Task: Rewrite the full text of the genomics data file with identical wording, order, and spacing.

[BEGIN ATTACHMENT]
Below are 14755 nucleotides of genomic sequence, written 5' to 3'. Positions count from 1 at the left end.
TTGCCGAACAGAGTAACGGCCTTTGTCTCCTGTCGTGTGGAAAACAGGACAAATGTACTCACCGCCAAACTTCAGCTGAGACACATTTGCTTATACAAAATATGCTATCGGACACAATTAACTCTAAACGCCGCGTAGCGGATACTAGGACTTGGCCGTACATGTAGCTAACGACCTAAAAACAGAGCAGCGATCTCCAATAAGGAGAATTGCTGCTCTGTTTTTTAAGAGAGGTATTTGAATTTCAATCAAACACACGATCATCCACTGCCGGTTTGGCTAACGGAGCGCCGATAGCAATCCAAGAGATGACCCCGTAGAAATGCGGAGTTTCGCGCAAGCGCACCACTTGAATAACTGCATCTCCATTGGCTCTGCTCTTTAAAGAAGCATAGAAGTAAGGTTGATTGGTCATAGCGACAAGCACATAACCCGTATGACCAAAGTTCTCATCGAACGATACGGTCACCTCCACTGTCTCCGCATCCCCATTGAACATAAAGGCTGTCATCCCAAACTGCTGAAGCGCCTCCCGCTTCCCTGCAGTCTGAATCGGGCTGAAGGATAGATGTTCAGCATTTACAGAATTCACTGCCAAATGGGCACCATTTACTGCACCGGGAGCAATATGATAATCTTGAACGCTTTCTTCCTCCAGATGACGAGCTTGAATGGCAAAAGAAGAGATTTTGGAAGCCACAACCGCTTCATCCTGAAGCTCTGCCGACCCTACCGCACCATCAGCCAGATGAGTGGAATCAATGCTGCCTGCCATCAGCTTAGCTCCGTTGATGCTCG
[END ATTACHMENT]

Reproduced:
Below are 14755 nucleotides of genomic sequence, written 5' to 3'. Positions count from 1 at the left end.
TTGCCGAACAGAGTAACGGCCTTTGTCTCCTGTCGTGTGGAAAACAGGACAAATGTACTCACCGCCAAACTTCAGCTGAGACACATTTGCTTATACAAAATATGCTATCGGACACAATTAACTCTAAACGCCGCGTAGCGGATACTAGGACTTGGCCGTACATGTAGCTAACGACCTAAAAACAGAGCAGCGATCTCCAATAAGGAGAATTGCTGCTCTGTTTTTTAAGAGAGGTATTTGAATTTCAATCAAACACACGATCATCCACTGCCGGTTTGGCTAACGGAGCGCCGATAGCAATCCAAGAGATGACCCCGTAGAAATGCGGAGTTTCGCGCAAGCGCACCACTTGAATAACTGCATCTCCATTGGCTCTGCTCTTTAAAGAAGCATAGAAGTAAGGTTGATTGGTCATAGCGACAAGCACATAACCCGTATGACCAAAGTTCTCATCGAACGATACGGTCACCTCCACTGTCTCCGCATCCCCATTGAACATAAAGGCTGTCATCCCAAACTGCTGAAGCGCCTCCCGCTTCCCTGCAGTCTGAATCGGGCTGAAGGATAGATGTTCAGCATTTACAGAATTCACTGCCAAATGGGCACCATTTACTGCACCGGGAGCAATATGATAATCTTGAACGCTTTCTTCCTCCAGATGACGAGCTTGAATGGCAAAAGAAGAGATTTTGGAAGCCACAACCGCTTCATCCTGAAGCTCTGCCGACCCTACCGCACCATCAGCCAGATGAGTGGAATCAATGCTGCCTGCCATCAGCTTAGCTCCGTTGATGCTCG